Hunger seen rising in N. Korea

Nuclear test saps international aid level

flood of refugees likely

October 25, 2006|By Mark Magnier | Mark Magnier,LOS ANGELES TIMES

BEIJING -- Amid fears that worsening conditions could spur an exodus of refugees across the border with China, humanitarian experts see even more difficulty ahead for long-suffering North Koreans after their government's nuclear test this month.

Aid shipments are exempt from restrictions outlined under the United Nations resolution that was passed in the test's wake. But experts say the international community is not in a particularly generous mood, especially after Pyongyang balked at measures designed to ensure that aid would go to ordinary people and not to the military or senior Communist Party members.

"The responsibility rests squarely on North Korea's shoulders," said Anthony Banbury, Asia regional director with the World Food Program.

"Donors are being asked to take a leap of faith, and blowing off a nuclear weapon reduces that trust. I just don't know how North Korea is going to fill the food gap."

Chinese officials said yesterday that North Korea is not planning a second nuclear test and is willing to return to negotiations under certain conditions, a step that could start it on the road to improved international relations and more aid.

"But if it faces pressure, North Korea reserves the right to take further actions," said Chinese Foreign Ministry spokesman Liu Jianchao, citing senior Chinese envoy Tang Jiaxuan, who recently returned from Pyongyang.

Among the North Korean conditions are an end to Washington's use of financial sanctions.

Experts with experience in global humanitarian crises, meanwhile, see a worsening situation in a country that is already impoverished and beset by structural problems.

The WFP said it would be able to feed only 1.2 million people this year given that it was shut down in North Korea for several months and since has been forced by Pyongyang to operate under tightened restrictions. This compares with 6.5 million people in 2005.

South Korea announced plans after North Korea's summer missile launch tests to eliminate the 500,000 tons in annual food aid it provides directly to North Korea.

Moreover, China's food aid is down about two-thirds from its 2005 level, aid experts say.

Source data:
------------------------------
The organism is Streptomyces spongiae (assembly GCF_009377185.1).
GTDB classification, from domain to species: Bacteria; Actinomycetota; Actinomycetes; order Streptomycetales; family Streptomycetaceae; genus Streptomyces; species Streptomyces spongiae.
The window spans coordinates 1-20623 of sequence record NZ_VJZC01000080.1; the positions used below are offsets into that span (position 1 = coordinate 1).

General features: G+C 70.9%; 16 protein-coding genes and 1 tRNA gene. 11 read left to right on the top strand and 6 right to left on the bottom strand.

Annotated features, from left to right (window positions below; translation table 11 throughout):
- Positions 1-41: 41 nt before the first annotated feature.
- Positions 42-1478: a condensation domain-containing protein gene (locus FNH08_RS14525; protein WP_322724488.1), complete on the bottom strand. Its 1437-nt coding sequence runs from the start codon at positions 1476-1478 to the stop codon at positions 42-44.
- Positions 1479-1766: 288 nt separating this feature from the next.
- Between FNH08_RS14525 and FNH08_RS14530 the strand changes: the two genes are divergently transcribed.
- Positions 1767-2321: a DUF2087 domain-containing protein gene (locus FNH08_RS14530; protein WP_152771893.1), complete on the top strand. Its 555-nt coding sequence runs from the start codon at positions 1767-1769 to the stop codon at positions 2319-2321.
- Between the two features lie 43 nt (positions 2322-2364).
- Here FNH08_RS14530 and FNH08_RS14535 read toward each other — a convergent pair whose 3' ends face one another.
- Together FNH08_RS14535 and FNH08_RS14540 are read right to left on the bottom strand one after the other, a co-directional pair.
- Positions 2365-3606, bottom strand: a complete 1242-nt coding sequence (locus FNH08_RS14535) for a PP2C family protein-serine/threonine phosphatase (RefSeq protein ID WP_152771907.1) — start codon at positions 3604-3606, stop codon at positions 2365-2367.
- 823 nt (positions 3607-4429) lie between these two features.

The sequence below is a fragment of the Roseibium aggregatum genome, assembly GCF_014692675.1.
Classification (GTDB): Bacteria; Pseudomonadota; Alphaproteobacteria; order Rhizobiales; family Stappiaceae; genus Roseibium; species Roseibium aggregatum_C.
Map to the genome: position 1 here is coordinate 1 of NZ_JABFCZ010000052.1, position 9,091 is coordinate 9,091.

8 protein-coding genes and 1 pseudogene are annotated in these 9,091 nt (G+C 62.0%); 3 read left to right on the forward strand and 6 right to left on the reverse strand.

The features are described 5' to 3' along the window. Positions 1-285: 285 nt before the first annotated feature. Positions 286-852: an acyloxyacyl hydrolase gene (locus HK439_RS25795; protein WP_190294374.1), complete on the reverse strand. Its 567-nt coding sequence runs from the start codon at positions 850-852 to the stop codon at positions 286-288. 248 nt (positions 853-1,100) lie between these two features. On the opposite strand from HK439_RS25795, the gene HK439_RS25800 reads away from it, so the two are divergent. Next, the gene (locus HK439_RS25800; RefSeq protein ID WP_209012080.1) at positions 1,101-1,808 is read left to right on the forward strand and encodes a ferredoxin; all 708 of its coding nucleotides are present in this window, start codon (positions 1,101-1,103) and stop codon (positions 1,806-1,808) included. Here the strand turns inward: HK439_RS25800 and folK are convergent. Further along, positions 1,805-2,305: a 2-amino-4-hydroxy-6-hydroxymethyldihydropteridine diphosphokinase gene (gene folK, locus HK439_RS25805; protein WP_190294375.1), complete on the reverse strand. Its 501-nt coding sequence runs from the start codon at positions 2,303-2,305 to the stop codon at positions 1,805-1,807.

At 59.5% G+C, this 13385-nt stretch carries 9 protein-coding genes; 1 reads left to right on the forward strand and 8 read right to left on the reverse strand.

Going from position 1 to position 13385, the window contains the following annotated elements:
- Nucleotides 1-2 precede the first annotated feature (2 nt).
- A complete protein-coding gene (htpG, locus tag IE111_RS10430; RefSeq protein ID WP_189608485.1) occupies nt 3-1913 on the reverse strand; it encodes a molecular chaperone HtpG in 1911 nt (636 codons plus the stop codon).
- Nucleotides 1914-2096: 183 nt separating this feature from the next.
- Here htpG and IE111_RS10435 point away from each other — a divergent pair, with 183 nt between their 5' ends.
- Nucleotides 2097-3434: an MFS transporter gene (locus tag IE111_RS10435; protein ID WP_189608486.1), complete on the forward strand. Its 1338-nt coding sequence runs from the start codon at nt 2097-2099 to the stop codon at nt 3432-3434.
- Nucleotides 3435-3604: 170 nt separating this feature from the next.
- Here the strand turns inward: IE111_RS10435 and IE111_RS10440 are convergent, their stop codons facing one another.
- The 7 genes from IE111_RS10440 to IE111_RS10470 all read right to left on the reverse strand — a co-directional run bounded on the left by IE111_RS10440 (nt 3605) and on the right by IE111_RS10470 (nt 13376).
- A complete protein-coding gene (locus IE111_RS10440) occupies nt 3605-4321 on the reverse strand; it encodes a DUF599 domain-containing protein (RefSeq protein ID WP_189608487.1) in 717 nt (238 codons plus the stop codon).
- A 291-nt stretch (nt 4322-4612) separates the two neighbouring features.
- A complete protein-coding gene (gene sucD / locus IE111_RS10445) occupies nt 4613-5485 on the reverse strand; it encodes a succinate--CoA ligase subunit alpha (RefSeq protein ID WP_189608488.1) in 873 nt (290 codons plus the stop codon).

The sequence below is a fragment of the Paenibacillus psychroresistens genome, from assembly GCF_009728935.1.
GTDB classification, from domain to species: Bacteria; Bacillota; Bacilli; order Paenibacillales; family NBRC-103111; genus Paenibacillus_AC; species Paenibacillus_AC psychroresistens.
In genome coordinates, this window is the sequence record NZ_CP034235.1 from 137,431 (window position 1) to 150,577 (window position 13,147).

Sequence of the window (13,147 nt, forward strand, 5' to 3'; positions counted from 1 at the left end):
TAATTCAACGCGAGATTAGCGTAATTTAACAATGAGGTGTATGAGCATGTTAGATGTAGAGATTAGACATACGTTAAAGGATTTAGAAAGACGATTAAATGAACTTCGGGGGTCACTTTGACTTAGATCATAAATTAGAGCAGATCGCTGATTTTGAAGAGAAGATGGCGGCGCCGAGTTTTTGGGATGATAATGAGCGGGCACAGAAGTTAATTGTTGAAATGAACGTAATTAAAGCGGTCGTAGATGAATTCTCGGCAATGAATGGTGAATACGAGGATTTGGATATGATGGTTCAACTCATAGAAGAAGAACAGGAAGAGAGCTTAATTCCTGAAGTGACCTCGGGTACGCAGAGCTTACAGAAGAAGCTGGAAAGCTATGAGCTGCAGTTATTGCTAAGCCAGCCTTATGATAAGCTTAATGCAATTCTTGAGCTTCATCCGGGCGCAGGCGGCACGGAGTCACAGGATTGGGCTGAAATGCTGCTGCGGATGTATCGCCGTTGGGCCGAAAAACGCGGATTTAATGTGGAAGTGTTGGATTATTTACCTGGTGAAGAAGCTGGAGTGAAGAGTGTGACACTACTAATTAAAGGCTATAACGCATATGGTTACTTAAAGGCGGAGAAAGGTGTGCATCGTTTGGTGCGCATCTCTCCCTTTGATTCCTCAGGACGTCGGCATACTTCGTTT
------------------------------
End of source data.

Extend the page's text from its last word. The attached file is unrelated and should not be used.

In addition, North Korea is still struggling from summer floods, which the government said killed hundreds and South Korean aid group Good Friends estimates might have killed as many as 10,000 and left 1.5 million homeless.

The North's food production is deteriorating under the impact of years of economic mismanagement and a nationwide drive to plant crops on the steepest parts of hillsides and adopt other unsustainable practices, experts say.

A policy change in late 2005 banned the selling of rice and other grains in the marketplace, returning instead to government distribution.

"Farmers are planting less grain and more products not subject to these restrictions," said Marcus Noland, senior fellow at the Institute for International Economics. "The bulk of people are falling further behind."

With less food, humanitarian workers expect more health problems and more refugees flooding into China by January or February as the Tumen River freezes. Beijing has a history of returning refugees to North Korea over the objections of foreign governments, the U.N. and aid groups.

"I don't think they can contain people from crossing the border," said Joel Charney, vice president of Refugees International, a Washington-based refugee rights group. "There's been something of a breakdown in discipline in North Korea, and if things get bad, soldiers will be hungry too."

These additional shocks are hitting a population in which an estimated 40 percent of all children and 33 percent of pregnant women are malnourished or anemic.

North Korean farmers in recent years have been able to produce only about 80 percent of the 5.5 million tons of food needed to feed the population, with the rest made up by foreign aid.

Jean-Pierre de Margerie, WFP's North Korean country manager living in Pyongyang, said his tours of flood-affected areas show extensive damage. Fuel shortages are also evident as long lines of Pyongyang residents wait hours for buses that don't arrive.

"Koreans are very good at queuing," Banbury said.

WFP said there is no sign the regime is thinking of relaxing its restrictions on aid organizations operating inside the country, seen by analysts as a move to limit the amount of foreign influence and information about its activities.

"The food situation is pretty critical," said Steven Haggard, professor at the University of California at San Diego. "It's very discouraging."

Mark Magnier writes for the Los Angeles Times.

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